The Mortgage Directory

Compare Loans with Good Faith Estimates.

Good faith estimates are a consumer's guideline for loan costs, fees, and interest rates. They are not a specific agreement between the lender and the borrower but the final loan should be intended to come very close to the terms, costs, and rate quoted.

The actual loan specifics could vary, for good or bad, from the good faith estimate. It is the equivalent of a repair quote from an auto mechanic wherein they don’t know the true cost until they open up the motor. A new revision to the law would require the final costs to be within 10% of the estimated ones. This is not in effect yet but would provide more assurance to the borrower that they will receive what was promised.

Prospective borrowers can compare mortgage lenders based on the loan amount, term, interest rate, and fees, using the good-faith estimate as a guide. Though lenders normally do not provide this document until a customer has applied for the loan, borrowers are entitled to ask for it beforehand and should avoid any lender that refuses to comply with such a request.

While some of these costs are negotiable, charges imposed by other parties, such as appraisal and credit report costs, cannot be adjusted. Some lenders might lowball costs on the good faith estimate or add them directly to the loan amount.

Use Good Faith Estimates to Eliminate Junk Fees
Borrowers should first inform their lender or broker that they're looking to minimize transaction costs. Borrowers can use the good-faith estimate to negotiate the elimination of “junk fees” such as document preparation, processing, and other fees. Furthermore, borrowers should compare the good faith estimate with the actual settlement statement, making sure to question the lender regarding any inflated fees.

You have the right to change your mind about the loan.
Borrowers whose refinance will inflate the size of their loan and those using a new lender have the right of rescission, which allows them to terminate the loan within three days of closing and receive all of their money back. When threatened with cancellation, many lenders will scrap junk fees in order to close the deal. Another option is to avoid dealing with closing costs altogether and go with a “no closing cost” loan. Typically these are an eighth to a quarter percent higher in interest rates.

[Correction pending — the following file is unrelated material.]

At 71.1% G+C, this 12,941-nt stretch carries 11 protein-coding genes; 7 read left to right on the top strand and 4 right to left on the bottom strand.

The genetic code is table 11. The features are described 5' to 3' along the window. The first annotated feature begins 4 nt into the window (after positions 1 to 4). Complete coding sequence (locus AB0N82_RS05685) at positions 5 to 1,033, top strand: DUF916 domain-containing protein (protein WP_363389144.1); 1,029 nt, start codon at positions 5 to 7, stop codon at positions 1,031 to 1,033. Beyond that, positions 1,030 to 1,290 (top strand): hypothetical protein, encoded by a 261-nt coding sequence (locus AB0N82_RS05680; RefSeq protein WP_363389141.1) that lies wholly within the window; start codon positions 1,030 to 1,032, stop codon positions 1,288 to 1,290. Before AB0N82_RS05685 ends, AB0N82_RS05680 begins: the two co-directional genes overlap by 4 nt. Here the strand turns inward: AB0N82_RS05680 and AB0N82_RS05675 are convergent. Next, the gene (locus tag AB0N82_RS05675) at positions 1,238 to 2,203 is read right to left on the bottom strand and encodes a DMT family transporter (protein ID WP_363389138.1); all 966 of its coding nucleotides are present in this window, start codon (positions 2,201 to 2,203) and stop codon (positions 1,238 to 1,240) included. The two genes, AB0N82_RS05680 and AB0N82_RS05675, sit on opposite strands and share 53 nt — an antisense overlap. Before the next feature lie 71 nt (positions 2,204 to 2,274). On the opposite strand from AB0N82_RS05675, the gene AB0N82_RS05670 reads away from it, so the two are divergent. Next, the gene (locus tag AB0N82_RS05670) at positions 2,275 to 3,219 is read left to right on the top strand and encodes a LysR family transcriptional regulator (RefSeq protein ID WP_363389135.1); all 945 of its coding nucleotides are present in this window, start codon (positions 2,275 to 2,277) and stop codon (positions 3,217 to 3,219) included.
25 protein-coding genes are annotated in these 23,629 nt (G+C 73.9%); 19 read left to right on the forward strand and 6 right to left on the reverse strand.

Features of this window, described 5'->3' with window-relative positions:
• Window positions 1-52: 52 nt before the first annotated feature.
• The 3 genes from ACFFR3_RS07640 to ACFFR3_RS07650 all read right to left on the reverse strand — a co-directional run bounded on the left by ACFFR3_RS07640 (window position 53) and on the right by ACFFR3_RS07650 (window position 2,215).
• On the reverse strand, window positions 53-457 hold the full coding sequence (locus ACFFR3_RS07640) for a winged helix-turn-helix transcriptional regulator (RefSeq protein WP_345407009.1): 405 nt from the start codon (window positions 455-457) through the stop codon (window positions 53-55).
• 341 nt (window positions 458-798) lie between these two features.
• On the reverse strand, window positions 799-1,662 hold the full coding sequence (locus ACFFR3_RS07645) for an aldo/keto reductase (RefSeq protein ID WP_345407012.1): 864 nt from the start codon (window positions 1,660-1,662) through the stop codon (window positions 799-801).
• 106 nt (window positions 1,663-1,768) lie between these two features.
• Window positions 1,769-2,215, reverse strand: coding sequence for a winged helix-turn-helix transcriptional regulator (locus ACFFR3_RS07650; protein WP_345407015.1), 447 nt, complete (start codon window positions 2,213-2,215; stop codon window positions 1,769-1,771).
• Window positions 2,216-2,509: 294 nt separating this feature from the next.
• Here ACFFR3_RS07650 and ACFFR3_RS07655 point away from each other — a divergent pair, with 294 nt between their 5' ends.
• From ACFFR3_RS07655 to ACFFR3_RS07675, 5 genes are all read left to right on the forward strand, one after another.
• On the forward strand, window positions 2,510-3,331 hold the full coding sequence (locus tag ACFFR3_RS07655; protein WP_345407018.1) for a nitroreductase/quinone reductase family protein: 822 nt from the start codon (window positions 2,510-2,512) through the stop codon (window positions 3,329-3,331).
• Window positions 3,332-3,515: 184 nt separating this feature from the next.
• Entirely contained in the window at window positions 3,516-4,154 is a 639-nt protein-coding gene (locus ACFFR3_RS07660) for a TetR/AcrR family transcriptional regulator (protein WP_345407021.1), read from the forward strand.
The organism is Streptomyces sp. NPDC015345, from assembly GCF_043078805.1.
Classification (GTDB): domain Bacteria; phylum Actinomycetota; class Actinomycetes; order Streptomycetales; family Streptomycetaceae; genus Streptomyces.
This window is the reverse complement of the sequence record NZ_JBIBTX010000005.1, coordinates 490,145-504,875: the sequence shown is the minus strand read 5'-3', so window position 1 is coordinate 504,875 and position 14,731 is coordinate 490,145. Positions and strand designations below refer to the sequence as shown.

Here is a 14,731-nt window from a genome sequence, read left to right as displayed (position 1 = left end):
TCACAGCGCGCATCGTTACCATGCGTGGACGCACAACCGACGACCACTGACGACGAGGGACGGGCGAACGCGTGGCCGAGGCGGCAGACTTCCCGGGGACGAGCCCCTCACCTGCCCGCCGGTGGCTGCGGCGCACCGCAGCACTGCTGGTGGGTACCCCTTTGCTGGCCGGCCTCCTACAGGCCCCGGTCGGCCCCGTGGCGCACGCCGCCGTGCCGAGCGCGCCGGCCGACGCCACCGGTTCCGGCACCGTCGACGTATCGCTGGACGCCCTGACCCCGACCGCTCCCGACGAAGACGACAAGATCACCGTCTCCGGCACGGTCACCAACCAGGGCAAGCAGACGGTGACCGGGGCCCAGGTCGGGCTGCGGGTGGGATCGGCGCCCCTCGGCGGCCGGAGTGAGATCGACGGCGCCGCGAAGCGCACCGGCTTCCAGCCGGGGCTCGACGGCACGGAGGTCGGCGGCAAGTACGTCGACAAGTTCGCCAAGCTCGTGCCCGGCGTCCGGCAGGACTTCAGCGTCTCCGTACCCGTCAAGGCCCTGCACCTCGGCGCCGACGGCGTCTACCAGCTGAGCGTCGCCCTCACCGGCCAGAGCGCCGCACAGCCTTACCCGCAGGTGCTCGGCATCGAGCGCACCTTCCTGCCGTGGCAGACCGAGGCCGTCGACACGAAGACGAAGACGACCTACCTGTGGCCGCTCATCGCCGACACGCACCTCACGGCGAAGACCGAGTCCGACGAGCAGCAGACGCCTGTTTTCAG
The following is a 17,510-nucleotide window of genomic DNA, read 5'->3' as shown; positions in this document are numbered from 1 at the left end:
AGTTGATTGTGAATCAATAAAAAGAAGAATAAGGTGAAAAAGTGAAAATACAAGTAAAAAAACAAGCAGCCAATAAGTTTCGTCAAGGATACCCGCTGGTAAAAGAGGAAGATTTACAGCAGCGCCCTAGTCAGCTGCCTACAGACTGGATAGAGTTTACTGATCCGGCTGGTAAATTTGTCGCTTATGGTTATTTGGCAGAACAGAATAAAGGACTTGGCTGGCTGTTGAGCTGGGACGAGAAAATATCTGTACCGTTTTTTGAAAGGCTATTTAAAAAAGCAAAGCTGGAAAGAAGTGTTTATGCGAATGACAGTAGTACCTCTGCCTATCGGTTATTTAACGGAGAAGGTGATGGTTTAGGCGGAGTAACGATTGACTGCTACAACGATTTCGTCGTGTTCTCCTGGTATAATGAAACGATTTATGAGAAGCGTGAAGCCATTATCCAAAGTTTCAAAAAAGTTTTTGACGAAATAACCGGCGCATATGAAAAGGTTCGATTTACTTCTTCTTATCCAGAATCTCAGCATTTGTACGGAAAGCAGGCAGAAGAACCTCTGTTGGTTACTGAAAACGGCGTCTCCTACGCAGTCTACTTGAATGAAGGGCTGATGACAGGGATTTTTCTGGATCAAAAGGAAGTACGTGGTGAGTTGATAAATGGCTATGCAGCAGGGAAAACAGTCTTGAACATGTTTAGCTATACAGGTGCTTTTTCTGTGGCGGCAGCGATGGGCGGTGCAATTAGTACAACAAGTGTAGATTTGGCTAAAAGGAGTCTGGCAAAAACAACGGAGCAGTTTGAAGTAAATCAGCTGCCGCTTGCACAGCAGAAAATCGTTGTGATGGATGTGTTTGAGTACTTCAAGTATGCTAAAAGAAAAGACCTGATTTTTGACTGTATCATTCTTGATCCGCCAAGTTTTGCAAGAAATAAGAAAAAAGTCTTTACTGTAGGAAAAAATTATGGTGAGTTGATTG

The Future Direction of Good Faith Estimates
HUD and other organizations are currently talking about changing the model of good faith estimates. They are considering creating a system referred to as a guaranteed mortgage package. Most experts agree that the good faith estimate was a step in the right direction but not binding enough and still allowed some predatory lending practices to take place. The only solution for a loan consumer to protest the loan is to threaten to take their business elsewhere.

The guaranteed mortgage package is a new system, which is still in the proposal phase but could be an easier way to compare mortgages. In spirit, it would provide a single mortgage fee that could be compared across the board and would be as binding to the mortgage company as a legal contact. However, the reality is that there are still several pieces to this guarantee, the interest rate, and the services outside the package and optional services. Some services are not disclosed to the borrower and therefore do not permit comparisons to other loan options. The guaranteed mortgage package is a way to consider different mortgages that should make its appearance and should be useful in the future.

For now there are still some bugs to work out on this proposal making the good faith estimate the best solution for comparing mortgage packages.

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